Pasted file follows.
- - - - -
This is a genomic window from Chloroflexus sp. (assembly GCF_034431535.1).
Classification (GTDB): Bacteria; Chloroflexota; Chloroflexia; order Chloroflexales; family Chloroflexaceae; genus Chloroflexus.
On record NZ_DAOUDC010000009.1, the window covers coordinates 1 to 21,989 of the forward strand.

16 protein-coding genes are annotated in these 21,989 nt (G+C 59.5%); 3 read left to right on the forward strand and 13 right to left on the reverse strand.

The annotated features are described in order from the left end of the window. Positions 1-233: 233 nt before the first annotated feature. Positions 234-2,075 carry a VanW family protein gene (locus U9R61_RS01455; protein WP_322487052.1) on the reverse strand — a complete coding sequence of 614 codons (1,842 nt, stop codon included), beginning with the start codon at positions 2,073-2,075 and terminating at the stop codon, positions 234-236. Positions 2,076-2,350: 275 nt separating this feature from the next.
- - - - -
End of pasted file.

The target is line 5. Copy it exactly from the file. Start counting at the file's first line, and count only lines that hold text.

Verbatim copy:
The annotated features are described in order from the left end of the window. Positions 1-233: 233 nt before the first annotated feature. Positions 234-2,075 carry a VanW family protein gene (locus U9R61_RS01455; protein WP_322487052.1) on the reverse strand — a complete coding sequence of 614 codons (1,842 nt, stop codon included), beginning with the start codon at positions 2,073-2,075 and terminating at the stop codon, positions 234-236. Positions 2,076-2,350: 275 nt separating this feature from the next.